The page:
The Early and Middle Neolithic in NW Russia: radiocarbon chronologies from the Sukhona and Onega regions
Keywords: Northern Russia, hunter-gatherer-fishers, Early and Middle Neolithic, radiocarbon chronology, stratigraphy, 7th-5th millennium cal BC
AbstractThe onset of the Neolithic period in the Russian North is defined by the emergence of pottery vessels in the archaeological record. The ceramics produced by mobile hunter-gatherer-fisher groups in the north-eastern European forest zone are among the earliest in Europe, starting around 6000 cal BC. After the initial mosaic of local styles in the Early Neolithic, including sparsely decorated wares and early Comb Ware, the Middle Neolithic period, starting in the 5th millennium cal BC, saw the development and spread of larger, more homogenous typological entities between the Urals and the Baltic, the Comb-Pit and Pit-Comb wares. Absolute chronologies, however, are still subject to debate, due to a general lack of reliable contextual information. Direct 14C dating of carbonised surface residues (‘food crusts’) on pots can help to address this problem, as it dates the use of the pottery; but if aquatic foods were processed in the vessels, the respective radiocarbon ages can appear to be too old due to the freshwater reservoir effect. In this paper, we discuss the radiocarbon chronologies of four important stratified archaeological complexes in the region between Lake Onega and the Sukhona basin, Berezovaya Slobodka, Veksa, Karavaikha, and Tudozero. A growing series of dates, including AMS dates, sheds new light on the onset and further periodisation of the Early and Middle Neolithic in this important area between Eastern Fennoscandia, Central Russia and the Far North-East of Europe, although problems concerning the absolute chronology of the initial Neolithic remain.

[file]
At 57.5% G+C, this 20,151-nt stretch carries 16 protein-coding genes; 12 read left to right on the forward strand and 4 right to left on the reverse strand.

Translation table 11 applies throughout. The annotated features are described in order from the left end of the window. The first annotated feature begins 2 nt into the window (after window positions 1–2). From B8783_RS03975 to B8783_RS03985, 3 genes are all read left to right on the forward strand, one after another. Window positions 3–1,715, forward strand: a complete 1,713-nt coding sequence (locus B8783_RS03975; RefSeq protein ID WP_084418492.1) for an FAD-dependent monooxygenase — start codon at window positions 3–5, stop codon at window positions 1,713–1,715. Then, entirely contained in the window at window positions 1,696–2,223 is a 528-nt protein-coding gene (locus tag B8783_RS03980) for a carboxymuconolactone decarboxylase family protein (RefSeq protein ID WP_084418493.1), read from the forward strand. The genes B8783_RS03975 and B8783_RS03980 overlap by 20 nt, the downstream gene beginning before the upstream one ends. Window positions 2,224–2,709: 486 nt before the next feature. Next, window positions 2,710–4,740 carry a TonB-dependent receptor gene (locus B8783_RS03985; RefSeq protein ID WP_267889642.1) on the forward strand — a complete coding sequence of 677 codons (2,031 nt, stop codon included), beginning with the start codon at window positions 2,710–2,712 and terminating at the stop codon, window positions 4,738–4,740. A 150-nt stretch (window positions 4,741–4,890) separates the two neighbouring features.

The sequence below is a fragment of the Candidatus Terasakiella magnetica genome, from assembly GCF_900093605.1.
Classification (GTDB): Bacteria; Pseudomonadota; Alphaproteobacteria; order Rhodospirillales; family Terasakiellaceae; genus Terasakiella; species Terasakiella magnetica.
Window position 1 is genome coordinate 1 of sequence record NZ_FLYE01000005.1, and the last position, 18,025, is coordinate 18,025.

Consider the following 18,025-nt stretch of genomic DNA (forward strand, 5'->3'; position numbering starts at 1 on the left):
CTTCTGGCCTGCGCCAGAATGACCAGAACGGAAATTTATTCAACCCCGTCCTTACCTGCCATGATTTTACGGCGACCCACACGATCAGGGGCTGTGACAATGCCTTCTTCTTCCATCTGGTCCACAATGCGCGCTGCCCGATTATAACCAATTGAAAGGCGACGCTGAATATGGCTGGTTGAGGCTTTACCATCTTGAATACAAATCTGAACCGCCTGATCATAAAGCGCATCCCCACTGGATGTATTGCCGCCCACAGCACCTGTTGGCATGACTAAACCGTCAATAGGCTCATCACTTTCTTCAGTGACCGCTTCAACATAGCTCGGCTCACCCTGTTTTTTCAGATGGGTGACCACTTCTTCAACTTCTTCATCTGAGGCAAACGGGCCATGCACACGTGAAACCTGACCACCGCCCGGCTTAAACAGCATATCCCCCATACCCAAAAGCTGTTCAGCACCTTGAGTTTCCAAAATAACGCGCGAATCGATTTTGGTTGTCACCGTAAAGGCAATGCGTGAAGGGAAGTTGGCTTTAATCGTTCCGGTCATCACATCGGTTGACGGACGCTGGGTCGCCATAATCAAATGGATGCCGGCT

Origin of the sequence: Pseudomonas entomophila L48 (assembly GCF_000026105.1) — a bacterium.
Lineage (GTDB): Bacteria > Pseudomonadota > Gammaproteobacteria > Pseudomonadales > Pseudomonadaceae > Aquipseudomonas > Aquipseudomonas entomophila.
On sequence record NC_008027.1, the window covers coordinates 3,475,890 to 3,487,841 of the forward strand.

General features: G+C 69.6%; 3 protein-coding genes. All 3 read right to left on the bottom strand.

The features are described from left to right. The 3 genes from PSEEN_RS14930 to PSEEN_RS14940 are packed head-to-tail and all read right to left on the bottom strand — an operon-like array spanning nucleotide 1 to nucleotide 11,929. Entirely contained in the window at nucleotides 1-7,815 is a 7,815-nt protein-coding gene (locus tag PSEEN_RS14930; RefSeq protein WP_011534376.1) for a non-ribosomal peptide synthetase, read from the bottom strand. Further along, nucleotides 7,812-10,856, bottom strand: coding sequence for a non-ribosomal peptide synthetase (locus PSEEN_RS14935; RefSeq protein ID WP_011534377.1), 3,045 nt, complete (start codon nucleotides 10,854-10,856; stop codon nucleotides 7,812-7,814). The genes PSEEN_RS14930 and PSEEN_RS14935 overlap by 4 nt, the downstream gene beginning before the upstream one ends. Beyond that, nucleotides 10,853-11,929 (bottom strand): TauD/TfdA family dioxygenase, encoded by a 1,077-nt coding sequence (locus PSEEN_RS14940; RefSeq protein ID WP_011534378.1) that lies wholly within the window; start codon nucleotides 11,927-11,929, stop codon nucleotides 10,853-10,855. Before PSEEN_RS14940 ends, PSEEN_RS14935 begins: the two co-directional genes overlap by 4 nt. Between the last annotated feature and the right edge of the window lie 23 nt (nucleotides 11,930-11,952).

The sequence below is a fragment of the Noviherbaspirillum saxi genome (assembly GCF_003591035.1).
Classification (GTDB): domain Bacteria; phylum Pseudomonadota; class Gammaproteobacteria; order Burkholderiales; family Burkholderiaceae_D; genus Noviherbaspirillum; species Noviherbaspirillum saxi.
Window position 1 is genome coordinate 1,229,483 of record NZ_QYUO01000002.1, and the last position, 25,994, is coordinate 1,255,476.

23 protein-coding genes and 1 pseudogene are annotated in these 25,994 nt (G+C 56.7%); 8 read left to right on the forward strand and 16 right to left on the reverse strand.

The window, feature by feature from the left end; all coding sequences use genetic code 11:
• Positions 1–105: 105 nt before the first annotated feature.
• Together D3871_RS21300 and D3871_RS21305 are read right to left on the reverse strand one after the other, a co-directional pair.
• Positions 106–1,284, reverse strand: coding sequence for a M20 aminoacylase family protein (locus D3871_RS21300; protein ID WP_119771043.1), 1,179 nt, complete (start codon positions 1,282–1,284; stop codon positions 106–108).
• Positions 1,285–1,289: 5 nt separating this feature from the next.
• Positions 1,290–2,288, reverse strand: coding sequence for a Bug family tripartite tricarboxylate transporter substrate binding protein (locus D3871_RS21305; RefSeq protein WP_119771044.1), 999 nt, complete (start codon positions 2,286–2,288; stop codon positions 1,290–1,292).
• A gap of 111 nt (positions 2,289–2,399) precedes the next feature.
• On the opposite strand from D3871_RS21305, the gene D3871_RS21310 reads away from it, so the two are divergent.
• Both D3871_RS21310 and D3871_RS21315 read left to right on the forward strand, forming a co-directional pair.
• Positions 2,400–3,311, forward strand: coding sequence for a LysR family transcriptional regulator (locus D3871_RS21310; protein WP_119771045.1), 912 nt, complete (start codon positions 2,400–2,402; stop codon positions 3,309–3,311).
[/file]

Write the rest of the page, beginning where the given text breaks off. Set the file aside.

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How to Cite
PiezonkaH., NedomolkinaN., IvanishchevaM., KosorukovaN., KulkovaM., & MeadowsJ. (2017). The Early and Middle Neolithic in NW Russia: radiocarbon chronologies from the Sukhona and Onega regions. Documenta Praehistorica, 44, 122-151. https://doi.org/10.4312/dp.44.8
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